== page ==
Another accomplishment of the second voyage was the successful testing of John Harrison's timekeeping instruments, which at last facilitated accurate measurement of longitude.
Upon his return, he was given an honorary retirement from the Royal Navy, but he could not be kept away from the sea. A third voyage was planned to find the Northwest Passage. Cook would travel to the Pacific and hopefully travel east to the Atlantic, while a simultaneous voyage would travel the opposite way.
Third voyage (1776–79)
On his last voyage, Cook once again commanded HMS Resolution, while Captain Charles Clerke commanded HMS Discovery. Cook travelled north and in 1778 became the first European to visit the Hawaiian Islands, which he named the "Sandwich Islands" after the 4th Earl of Sandwich, the then First Lord of the Admiralty. From there, he travelled east to explore the west coast of North America, eventually landing at Nootka Sound on Vancouver Island. He explored and mapped the coast from California all the way to the Bering Strait, discovering what came to be known as Cook Inlet in Alaska on the way.
Cook attempted to resume his exploration of the Northern Pacific. Shortly after leaving Hawaii Island, however, the Resolution's foremast broke, so the ships returned to Kealakekua Bay for repairs. Tensions rose, and a number of quarrels broke out between the Europeans and Hawaiians at Kealakekua Bay.
An unknown group of Hawaiians took one of Cook's small boats. Cook was forced into a wild goose chase that ended with his return to the ship frustrated. He attempted to kidnap and ransom the King of Hawaiʻi, Kalaniʻōpuʻu.
That following day, 14 February 1779, Cook marched through the village to retrieve the King. Cook took the King by his own hand and led him willingly away. The king began to understand that Cook was his enemy. As Cook turned his back to help launch the boats, he was struck by the villagers which resulted in his death. The Hawaiians carried his body away towards the back of the town, still visible to the ship through their spyglass. Four marines, Corporal James Thomas, Private Theophilus Hinks, Private Thomas Fatchett and Private John Allen, were also killed and two others were wounded in the confrontation.
The Australian Museum acquired its Cook Collection in 1894 from the Government of New South Wales. At that time the collection consisted of 115 artefacts collected on Cook's three voyages throughout the Pacific Ocean, during the period 1768–80, along with documents and memorabilia related to these voyages. The collection remained with the Colonial Secretary of NSW until 1894, when it was transferred to the Australian Museum.
Cook's 12 years sailing around the Pacific Ocean contributed much to European knowledge of the area. Several islands such as the Sandwich Islands (Hawaii) were encountered for the first time by Europeans, and his more accurate navigational charting of large areas of the Pacific was a major achievement.
Cook carried several scientists on his voyages; they made significant observations and discoveries. Two botanists, Joseph Banks and Swede Daniel Solander, were on the first voyage. The two collected over 3,000 plant species. Banks subsequently strongly promoted British settlement of Australia.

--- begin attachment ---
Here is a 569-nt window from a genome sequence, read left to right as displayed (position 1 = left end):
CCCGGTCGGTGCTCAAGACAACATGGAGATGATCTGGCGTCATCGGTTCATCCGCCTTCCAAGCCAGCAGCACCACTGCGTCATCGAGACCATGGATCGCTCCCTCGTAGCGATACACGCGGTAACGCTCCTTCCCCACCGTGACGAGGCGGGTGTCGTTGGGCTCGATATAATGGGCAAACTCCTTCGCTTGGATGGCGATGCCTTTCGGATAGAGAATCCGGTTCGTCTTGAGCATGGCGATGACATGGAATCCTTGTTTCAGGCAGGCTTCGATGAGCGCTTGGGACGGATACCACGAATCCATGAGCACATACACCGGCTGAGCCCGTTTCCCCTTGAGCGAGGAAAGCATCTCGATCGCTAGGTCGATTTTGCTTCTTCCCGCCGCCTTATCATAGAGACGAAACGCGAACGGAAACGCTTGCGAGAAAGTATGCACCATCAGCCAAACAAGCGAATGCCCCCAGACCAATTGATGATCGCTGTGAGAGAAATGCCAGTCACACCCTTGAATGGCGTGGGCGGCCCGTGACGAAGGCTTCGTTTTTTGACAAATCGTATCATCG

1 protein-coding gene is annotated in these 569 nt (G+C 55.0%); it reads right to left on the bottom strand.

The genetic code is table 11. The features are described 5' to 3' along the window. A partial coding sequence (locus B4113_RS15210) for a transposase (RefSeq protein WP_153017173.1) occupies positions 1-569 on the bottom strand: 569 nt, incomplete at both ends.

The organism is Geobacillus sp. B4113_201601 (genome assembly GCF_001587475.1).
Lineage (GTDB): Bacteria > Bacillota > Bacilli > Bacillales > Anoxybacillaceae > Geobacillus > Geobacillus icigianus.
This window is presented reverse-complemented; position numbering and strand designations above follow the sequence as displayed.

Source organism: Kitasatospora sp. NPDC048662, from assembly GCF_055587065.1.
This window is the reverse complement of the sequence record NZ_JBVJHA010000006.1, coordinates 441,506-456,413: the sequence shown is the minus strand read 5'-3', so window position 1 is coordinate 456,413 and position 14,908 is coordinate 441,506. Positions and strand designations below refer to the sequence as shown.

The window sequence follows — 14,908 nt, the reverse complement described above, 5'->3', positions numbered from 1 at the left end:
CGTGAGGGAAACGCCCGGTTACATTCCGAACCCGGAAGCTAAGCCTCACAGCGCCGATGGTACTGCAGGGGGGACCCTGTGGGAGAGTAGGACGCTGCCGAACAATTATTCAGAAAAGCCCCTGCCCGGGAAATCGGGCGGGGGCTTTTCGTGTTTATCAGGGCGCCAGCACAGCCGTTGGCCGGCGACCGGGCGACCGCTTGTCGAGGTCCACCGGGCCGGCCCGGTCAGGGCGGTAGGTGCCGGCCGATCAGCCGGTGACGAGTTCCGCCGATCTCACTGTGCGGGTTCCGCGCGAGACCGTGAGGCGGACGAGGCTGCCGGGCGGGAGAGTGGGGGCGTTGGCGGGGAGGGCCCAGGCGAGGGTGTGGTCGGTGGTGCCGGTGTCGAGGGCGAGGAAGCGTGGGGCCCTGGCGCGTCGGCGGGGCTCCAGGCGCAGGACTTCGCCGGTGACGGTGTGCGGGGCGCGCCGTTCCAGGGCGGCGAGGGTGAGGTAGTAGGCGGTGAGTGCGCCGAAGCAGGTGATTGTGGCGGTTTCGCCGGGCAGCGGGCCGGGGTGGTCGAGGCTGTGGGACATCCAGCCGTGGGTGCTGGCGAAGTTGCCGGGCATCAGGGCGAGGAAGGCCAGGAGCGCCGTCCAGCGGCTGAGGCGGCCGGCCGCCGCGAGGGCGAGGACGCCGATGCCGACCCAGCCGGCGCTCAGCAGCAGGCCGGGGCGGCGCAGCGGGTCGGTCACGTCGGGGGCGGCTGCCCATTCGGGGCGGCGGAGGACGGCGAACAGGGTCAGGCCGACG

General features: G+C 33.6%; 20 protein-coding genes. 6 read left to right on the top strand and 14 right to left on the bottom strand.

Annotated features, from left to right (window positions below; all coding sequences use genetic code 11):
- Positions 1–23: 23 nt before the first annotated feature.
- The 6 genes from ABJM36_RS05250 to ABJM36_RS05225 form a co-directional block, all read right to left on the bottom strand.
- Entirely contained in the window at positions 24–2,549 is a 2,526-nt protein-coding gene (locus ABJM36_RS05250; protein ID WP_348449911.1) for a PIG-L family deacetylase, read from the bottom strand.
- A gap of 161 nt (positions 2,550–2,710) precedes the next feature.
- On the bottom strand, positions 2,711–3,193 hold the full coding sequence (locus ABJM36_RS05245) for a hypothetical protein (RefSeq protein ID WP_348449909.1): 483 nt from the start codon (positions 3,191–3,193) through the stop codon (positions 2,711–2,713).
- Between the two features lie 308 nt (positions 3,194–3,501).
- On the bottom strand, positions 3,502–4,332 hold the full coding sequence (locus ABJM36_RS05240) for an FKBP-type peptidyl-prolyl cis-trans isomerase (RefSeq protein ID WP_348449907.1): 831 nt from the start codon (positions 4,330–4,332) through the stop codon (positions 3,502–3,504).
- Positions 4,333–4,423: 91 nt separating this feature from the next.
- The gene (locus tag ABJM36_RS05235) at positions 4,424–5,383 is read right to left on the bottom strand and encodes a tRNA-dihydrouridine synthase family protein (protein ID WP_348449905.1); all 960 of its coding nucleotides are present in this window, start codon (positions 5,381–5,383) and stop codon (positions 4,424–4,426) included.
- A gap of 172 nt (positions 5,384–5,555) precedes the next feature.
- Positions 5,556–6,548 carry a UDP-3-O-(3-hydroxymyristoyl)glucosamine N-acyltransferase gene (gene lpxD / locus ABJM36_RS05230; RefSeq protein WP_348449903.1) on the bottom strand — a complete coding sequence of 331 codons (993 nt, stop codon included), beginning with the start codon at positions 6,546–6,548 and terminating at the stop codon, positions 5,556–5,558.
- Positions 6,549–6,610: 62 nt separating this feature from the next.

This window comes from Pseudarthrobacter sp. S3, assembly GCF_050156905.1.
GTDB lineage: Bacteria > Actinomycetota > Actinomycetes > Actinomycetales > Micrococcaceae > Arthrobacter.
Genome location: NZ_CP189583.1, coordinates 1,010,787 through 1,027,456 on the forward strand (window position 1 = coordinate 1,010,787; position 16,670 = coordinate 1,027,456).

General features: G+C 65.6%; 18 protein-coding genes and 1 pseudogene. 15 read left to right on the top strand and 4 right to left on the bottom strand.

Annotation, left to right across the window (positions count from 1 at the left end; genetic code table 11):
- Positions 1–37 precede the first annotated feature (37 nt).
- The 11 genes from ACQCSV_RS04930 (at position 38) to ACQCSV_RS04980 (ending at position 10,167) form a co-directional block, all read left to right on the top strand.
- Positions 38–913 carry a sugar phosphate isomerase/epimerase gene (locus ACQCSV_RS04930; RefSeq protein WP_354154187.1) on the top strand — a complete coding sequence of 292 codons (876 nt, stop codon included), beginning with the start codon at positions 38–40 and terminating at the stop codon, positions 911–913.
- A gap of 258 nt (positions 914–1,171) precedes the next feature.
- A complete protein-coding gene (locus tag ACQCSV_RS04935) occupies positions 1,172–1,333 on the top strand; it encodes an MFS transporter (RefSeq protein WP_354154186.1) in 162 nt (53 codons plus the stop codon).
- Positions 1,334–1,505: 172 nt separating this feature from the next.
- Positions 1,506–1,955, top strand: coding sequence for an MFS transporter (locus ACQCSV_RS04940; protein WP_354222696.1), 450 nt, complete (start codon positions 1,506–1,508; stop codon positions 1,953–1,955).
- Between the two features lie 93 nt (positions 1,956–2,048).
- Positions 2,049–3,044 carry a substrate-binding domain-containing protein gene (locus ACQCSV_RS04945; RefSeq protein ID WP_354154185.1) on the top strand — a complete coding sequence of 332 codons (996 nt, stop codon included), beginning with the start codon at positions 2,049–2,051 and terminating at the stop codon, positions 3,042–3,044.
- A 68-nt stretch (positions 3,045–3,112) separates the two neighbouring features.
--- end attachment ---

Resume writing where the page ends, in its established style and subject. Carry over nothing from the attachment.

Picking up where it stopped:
Artists also sailed on Cook's first voyage. Sydney Parkinson was heavily involved in documenting the botanists' findings, completing 264 drawings. They were of immense scientific value to British botanists. Cook's second expedition included William Hodges, who produced notable landscape paintings of Tahiti, Easter Island, and other locations.
Cook's contributions to knowledge were internationally recognised during his lifetime. In 1779, while the American colonies were fighting Britain for their independence, Benjamin Franklin wrote to captains of colonial warships at sea, recommending that if they came into contact with Cook's vessel, they were to "not consider her an enemy, nor suffer any plunder to be made of the effects contained in her, nor obstruct her immediate return to England by detaining her or sending her into any other part of Europe or to America; but that you treat the said Captain Cook and his people with all civility and kindness, ... as common friends to mankind." Unknown to Franklin, Cook had met his death a month before this safe conduct "passport" was written.
Cook's voyages were involved in another unusual first. The first recorded circumnavigation of the world by an animal was by Cook's goat, who made that memorable journey twice. When they returned to England, she was put to pasture on Cook's farm outside London. Cook's journal recorded the date of the goat's death: 28 March 1772.
A US coin, the 1928 Hawaiian half dollar carries Cook's image. Minted for the 150th anniversary of his discovery of the islands, its low mintage (10,008) has made this example of Early United States commemorative coins both scarce and expensive.
The site where he was killed in Hawaii was marked in 1874 by a white obelisk set on 25 square feet (2.3 m2) of chained-off beach. This land, although in Hawaii, was deeded to the United Kingdom. A nearby town is named Captain Cook, Hawaii; several Hawaiian businesses also carry his name.
The Apollo 15 Command/Service Module Endeavour was named after Cook's ship, HMS Endeavour, as was the space shuttle Space Shuttle Endeavour. Another shuttle, Discovery, was named after Cook's HMS Discovery.
The first institution of higher education in North Queensland, Australia was named after him, with James Cook University opening in Townsville in 1970. Numerous institutions, landmarks and place names reflect the importance of Cook's contributions, including the Cook Islands, the Cook Strait, Cook Inlet, and the Cook crater on the Moon. Aoraki/Mount Cook, the highest summit in New Zealand, is named for him.
Another Mount Cook is on the border between the US state of Alaska and the Canadian Yukon Territory, and is designated Boundary Peak 182 as one of the official Boundary Peaks of the Hay–Herbert Treaty. A life-size statue of Cook upon a column stands in a park in the centre of Sydney.